The second floor's Cafe 2 is a first-come, first-serve venue with Italian-centric casual cuisine including fresh pasta, panini, soups, salads, cheese and meat boards, and full beverage menu, while the Espresso Bar provides coffee shop staples. At the sixth floor's Terrace Cafe you'll find small plates, shareable snacks, a selection of beer, wine and cocktails, and outdoor terrace seating when weather allows.
Hours & Admission
Unlike most museums that are closed on Tuesdays, MoMA is open seven days a week (except Thanksgiving and Christmas). Hours are 10:30 a.m. to 5:30 p.m., except on Fridays and first Thursdays, which are extended until 9 p.m. Admission is $25 for adults, $14 for students, $18 for seniors and visitors with disabilities, and free for children and youth under 16. Members also get in free (annual individual membership costs $100), plus early access to select exhibitions.
You can enter the building and main lobby through either 53rd Street or 54th Street between Fifth and Sixth Avenues, while a separate entrance for members and the film program is located on 53rd Street just south of the main entrance.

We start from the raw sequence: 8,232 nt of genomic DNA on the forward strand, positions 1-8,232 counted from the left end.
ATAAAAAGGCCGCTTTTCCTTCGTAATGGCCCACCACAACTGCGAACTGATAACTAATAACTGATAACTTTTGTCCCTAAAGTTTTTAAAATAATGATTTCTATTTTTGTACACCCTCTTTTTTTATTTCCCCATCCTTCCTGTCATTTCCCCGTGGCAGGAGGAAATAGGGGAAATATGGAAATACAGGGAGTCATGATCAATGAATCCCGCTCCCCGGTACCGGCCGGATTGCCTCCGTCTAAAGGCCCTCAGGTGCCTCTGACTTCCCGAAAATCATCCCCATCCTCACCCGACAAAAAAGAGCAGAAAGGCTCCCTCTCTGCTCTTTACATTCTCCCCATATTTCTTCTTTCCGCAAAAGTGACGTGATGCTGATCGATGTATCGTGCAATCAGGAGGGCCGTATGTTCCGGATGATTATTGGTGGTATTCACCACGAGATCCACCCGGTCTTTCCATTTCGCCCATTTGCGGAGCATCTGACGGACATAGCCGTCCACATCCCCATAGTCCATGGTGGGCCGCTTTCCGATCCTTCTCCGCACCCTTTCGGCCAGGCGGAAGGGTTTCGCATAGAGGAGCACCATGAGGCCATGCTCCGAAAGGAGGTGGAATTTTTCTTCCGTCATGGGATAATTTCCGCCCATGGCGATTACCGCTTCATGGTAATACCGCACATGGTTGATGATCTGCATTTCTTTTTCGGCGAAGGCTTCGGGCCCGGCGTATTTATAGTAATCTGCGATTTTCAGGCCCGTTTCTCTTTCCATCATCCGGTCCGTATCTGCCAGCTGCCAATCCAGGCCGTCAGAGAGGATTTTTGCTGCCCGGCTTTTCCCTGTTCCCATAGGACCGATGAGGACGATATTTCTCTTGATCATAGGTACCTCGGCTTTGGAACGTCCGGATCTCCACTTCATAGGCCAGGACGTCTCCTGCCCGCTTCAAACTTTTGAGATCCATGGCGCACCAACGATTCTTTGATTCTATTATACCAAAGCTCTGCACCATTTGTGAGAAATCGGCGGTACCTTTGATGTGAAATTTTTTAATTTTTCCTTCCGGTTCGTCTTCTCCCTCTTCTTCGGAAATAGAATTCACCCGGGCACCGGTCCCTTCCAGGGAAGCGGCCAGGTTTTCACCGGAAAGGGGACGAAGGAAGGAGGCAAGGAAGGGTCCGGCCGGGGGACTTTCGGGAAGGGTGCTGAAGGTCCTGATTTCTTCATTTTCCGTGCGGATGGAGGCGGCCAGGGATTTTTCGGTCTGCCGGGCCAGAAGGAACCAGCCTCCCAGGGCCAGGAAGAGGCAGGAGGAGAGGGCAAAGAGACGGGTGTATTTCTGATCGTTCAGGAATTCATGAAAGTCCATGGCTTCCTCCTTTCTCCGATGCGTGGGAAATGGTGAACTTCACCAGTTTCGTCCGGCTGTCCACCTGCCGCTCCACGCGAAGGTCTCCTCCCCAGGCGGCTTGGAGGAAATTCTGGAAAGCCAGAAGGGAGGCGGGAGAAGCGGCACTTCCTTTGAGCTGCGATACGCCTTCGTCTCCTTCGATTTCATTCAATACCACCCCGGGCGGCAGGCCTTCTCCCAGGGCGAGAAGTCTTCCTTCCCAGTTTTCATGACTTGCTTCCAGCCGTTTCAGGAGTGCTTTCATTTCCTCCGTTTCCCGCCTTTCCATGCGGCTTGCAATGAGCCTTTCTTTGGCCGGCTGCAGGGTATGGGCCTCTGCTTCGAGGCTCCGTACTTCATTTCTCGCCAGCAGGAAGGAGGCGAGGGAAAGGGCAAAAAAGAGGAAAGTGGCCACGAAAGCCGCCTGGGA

All tickets include complimentary admission to regularly programmed films and MoMA's sister venue, PS1, in Queens. Don't forget to also check out the MoMA Design Store just across 53rd Street.
Tips for Visiting
Tickets can be purchased online, which allows you to directly enter the galleries without queuing for tickets. Members have their own dedicated entrance, so if you're a member or member's guest, even better!
If you plan to buy tickets once arrived, bear in mind there might be a line when they first open: instead, aim for 11 a.m. or later to avoid a wait. Admission is complimentary on Fridays between 5:30 p.m. to 9 p.m., a program known as "UNIQLO Free Friday Nights," and as a result, this time tends to be the busiest of the week. If you prefer to avoid big crowds, weekday late mornings and early afternoons (non-holiday) are the best times to come by.
Checking backpacks and large bags is mandatory, so keep in mind there may be a wait for the cloakroom especially during wintertime (members have a dedicated, and more expedient cloakroom) and the final hour before closing.
Don't forget that your ticket (and memberships) also include admission to MoMA's outstanding, sprawling sister venue, PS1, in Long Island City, Queens, a converted school-turned-contemporary art exhibition that is easily accessible by the subway (Court Street stop). Bear in mind that while MoMA is open seven days a week, PS1 is closed on Tuesdays and Wednesdays. PS1 is also home to the annual Art Book Fair, which sees dealers and creators from all across the country selling all manner of art tomes and related merchandise, from vintage and rare photography books to scrappy, quirky self-published zines.